Keeping Your Home after a Divorce
If you and your spouse have recently made the difficult decision to split up, you may be worried about what the future holds, especially if you're hoping to keep your home on a newly reduced household income. You may be worried about the oft-repeated advice that keeping your home in a divorce could be a huge financial misstep, especially if you don't see many other viable options.
Read on to learn more about how marital property, including the marital home, can be divided in a divorce, as well as some factors you'll want to consider when deciding whether retention of your home is the best decision in your situation.
Division of Marital Property Under Michigan Law
Unlike community property states — where courts will presume an equal split of all property acquired during the marriage, regardless of which spouse acquired these assets — Michigan is an equitable distribution state. This means that the judge has discretion to determine an equitable, not necessarily equal, split of marital assets.
This division can be based on each spouse's respective income during the marriage, each spouse's earning capacity now and in the future and whether either spouse dissipated marital funds during the months leading to the divorce filing.
Marital assets are generally defined as property acquired during the marriage. This can include homes, cars, jewelry, retirement accounts and other forms of tangible property. Items like inheritances may be included or excluded from the marital estate depending upon the surrounding circumstances.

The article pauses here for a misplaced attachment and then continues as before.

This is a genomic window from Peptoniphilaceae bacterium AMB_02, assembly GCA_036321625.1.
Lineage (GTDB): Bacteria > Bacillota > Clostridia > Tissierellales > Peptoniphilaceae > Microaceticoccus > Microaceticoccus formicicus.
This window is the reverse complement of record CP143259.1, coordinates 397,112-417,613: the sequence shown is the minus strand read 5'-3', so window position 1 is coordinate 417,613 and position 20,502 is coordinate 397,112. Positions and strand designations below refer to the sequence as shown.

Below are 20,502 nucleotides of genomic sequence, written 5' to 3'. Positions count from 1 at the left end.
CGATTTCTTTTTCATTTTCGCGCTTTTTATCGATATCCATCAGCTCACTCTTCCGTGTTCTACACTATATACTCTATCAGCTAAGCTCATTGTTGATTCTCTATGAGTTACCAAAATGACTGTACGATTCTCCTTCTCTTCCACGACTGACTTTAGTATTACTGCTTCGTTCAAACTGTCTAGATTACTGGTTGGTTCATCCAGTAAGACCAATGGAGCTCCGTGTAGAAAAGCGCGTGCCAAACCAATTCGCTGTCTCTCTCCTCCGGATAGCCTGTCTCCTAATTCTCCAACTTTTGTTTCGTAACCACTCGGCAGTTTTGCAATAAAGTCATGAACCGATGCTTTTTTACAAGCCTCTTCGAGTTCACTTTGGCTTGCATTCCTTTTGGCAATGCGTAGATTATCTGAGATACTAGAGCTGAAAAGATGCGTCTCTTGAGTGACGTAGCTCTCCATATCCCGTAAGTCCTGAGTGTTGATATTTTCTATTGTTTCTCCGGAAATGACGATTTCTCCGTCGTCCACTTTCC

In general, unless you or your spouse owned your current home before your marriage, the home in which you live at the time you file for divorce will be considered a marital asset and factored into the division of property.
This can mean that if, like many Americans, your house is your primary financial asset, you may be required to buy out your spouse with cash or other property in order to avoid the forced liquidation of your home.
Situational Factors to Consider
Before you fight to keep your home in a divorce, there are a few factors you'll want to consider to ensure this is the right financial and emotional decision.
First, if your home is subject to a mortgage held in both your’s and your soon-to-be ex-spouse's names, you'll want to evaluate your ability to refinance. Despite what a divorce decree may say with regard to who has financial responsibility for an outstanding mortgage, a bank is not obligated to remove an individual's name from a mortgage outside the refinancing process.
If you're unable to refinance shortly after your divorce is granted, you could find yourself subject to contempt of court charges if your ex-spouse decides to push to enforce the removal of his or her name from the mortgage. While an inability to refinance doesn't mean you shouldn't try to keep your home in a divorce, you'll want to investigate your financing alternatives to ensure you have some options.
You'll also want to step back and give the situation as much objective thought as you can muster. If you're giving up other substantial marital assets in order to keep your home, you want to make sure this is a good financial decision. While you may love your home's more intangible qualities, giving up $100,000 or more in liquid assets to keep what amounts to $20,000 in home equity isn't always the best move.
If you're contemplating divorce and need some advice on how to proceed, you'll want to make an appointment with an experienced attorney as soon as possible. Even the most amicable divorces can run into bumps in the road, and having someone in your corner can provide you with the strength and courage you need to go forward during one of the more difficult times in your life.
Contact Serra & Isopi, P.C. for a free consultation with an experienced divorce attorney.